Abstracted from “A Scientist’s View of Almost Everything” by Mark M Green
In the Science and Technology section of The Economist, February 20, 2021 issue, is an article, which talks about gender dysphoria, described as “the miserable feeling of being at odds with one’s sex.” A statistic follows: America had one pediatric gender clinic in 2007 and now has at least fifty. In England and Wales there is reported to be a single clinic but which has seen a 30-fold increase in referrals in a decade. These clinics often give out puberty blocking drugs, consistent with the title of the article “Arrested Development.”
It is clear that a segment of young people are increasingly expressing discomfort with their biological sex and finding themselves estranged from the world they live in. And that world does not respond well to these young people’s discomfort, sometimes with fatal results, as occurred, for just one example among many in the world, to a murdered soldier rejected recently from the South Korean army. Politicians, especially Democrats have become involved. The Equality Act passed the House of Representatives for the second time on February 25, the first in 2019, with not much chance again to pass the Senate considering the necessity of 60 votes even though the Senate this time is controlled by Democrats. The Senate, happily, just rejected a Republican-offered so-called anti-trans bill offered as an amendment to the 1.9 trillion COVID relief package.
The world is not an easy place for being as odds with one’s sex. However, it’s not unreasonable to see that understanding the “other” is a path to greater acceptance. Understanding comes from science, and biological studies teach us that the physical characteristics of one or the other sex are not always in line with an individual’s perception (gender identity) of being male or female.
Independent of the sex our genes call for, XX for female and XY for male, we arise from a fertilized egg that is structurally sexually undifferentiated, a state we remain in for a considerable time. It takes almost two months after conception for this genetic information to arise from dormancy to begin to call for the changes that will, over time, fully distinguish the physical characteristics that distinguish male from female.
This male/female distinction arises from the Y chromosome, which activates biological mechanisms to produce androgens, that is male hormones such as testosterone and dihydrotestosterone, which begin the path to the body’s physical changes that distinguish us around the second month after conception and then further along at puberty. The male genitalia in other words arise from an action, the production of a male hormone. Inaction arising from the absence of the Y chromosome leads to the female genitalia
However the brain, in contrast to the physical genitalia, does not receive information from testosterone to take on male characteristics until later months of pregnancy. A brain not receiving this hormonal information because of the absence of the Y chromosome proceeds to female characteristics. The fact that the information about genital characteristics and those of the brain occur at different times in the fetal growth, and can be influenced independently of each other, allows the possibility of gender dysphoria leading to the transgender state.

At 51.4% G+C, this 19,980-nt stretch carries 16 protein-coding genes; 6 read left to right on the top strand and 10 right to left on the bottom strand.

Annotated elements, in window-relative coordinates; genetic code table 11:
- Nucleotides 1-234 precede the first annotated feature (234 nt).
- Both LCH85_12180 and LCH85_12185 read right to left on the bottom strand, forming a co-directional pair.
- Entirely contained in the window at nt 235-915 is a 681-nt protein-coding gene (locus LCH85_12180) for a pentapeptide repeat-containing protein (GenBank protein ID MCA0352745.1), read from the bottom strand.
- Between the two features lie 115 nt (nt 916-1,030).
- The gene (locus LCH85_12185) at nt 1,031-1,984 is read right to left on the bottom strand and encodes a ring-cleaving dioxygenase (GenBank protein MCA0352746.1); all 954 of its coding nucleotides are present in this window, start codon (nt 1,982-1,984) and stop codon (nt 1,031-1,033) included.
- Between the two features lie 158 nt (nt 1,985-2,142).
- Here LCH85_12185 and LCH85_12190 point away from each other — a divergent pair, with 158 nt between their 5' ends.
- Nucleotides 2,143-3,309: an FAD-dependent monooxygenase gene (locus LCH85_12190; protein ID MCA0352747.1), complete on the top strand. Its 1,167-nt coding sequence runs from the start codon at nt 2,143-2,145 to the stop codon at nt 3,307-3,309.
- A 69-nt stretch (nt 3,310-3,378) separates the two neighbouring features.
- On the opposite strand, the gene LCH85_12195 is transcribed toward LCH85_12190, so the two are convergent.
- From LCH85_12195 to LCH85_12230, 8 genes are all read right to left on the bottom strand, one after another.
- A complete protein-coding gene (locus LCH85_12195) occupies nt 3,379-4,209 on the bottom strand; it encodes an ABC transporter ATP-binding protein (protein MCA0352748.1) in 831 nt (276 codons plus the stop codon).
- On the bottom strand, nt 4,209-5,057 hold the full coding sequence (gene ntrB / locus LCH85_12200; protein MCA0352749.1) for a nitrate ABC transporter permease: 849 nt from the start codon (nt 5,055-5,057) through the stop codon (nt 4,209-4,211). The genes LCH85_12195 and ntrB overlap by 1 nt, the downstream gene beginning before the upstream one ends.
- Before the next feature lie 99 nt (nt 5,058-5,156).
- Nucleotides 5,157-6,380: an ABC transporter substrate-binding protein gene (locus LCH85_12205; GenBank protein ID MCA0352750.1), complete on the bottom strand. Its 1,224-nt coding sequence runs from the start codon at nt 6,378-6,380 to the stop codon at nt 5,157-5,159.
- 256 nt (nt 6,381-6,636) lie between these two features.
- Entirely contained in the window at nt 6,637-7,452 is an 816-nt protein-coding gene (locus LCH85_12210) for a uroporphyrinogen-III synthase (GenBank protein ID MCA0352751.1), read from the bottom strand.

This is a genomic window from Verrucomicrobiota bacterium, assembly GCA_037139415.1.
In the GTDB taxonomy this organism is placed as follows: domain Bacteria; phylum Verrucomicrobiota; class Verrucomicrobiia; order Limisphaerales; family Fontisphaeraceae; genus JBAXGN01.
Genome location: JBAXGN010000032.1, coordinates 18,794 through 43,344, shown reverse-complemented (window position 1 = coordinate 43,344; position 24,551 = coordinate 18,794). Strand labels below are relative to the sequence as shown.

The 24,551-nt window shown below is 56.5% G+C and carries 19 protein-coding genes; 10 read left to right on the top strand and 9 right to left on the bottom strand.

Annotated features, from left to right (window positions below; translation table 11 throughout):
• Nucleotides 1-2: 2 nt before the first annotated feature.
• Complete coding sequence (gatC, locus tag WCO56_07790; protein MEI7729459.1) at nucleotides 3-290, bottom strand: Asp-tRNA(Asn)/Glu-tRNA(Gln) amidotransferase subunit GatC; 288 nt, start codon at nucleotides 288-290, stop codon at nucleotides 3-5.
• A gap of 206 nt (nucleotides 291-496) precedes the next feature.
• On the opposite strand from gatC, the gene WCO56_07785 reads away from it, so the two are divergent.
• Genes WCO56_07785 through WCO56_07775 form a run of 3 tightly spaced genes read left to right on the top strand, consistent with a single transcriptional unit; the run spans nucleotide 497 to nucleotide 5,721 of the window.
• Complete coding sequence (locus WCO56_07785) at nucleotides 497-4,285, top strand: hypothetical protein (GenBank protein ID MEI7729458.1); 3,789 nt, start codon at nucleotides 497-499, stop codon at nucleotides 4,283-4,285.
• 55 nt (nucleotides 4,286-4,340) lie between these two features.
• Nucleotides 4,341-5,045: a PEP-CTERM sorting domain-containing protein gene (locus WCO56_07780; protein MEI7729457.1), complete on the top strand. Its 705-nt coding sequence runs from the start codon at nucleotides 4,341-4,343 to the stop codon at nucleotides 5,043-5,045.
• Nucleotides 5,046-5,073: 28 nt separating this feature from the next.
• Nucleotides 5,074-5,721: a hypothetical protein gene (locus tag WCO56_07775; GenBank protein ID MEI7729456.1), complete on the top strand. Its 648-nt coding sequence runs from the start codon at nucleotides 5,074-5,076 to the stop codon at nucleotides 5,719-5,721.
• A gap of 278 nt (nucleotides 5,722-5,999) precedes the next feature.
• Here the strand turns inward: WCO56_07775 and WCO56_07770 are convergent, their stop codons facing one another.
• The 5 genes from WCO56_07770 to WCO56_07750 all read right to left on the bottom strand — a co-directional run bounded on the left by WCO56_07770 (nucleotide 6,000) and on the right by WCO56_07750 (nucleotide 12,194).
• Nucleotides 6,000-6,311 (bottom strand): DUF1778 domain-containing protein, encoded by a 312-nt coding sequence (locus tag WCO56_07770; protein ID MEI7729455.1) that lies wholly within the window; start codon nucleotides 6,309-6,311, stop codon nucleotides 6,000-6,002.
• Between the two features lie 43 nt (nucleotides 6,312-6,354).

The description above about testosterone and the Y chromosome describes a person with male genitals but a brain structure corresponding to the female state, so called MtF. The biological details of, on the other hand, FtM, transgender with female genitals and a male brain structure, such as the murdered Korean soldier, although less understood in detail, likewise arises from the fact that sexual differentiation of the brain takes place at a much later stage in development than sexual differentiation of the genitals. These two processes, development of genital sexual characteristics and brain structure can therefore be influenced independently of each other either in an MtF or an FtM transgender person.
Although male or female genitals are obvious, requiring no scientific study of the individual, considerable research in several laboratories was necessary to demonstrate that MtF transgender people have certain characteristics of the female brain structure while FtM have male brain structure therefore giving rise in both situations to gender identity independent of the person’s genitals.
The scientific facts as expressed by the Dutch expert, Dick F. Swaab follow: “There is no evidence that one’s postnatal social environment plays a crucial role in gender identity or sexual orientation… In fact, all current data indicate that gender identity and sexual orientation arise in the womb.” Experts in this field now generally accept that sexual identity is fixed in the womb and is not possible to change.
In summary of a proper attitude toward transgender people one could quote Chas Bono (formerly Chastity): “There’s a gender in your brain and a gender in your body. For 99 percent of people, those things are in alignment. For transgender people, they’re mismatched. That’s all it is. It’s not complicated. It’s not a neurosis.”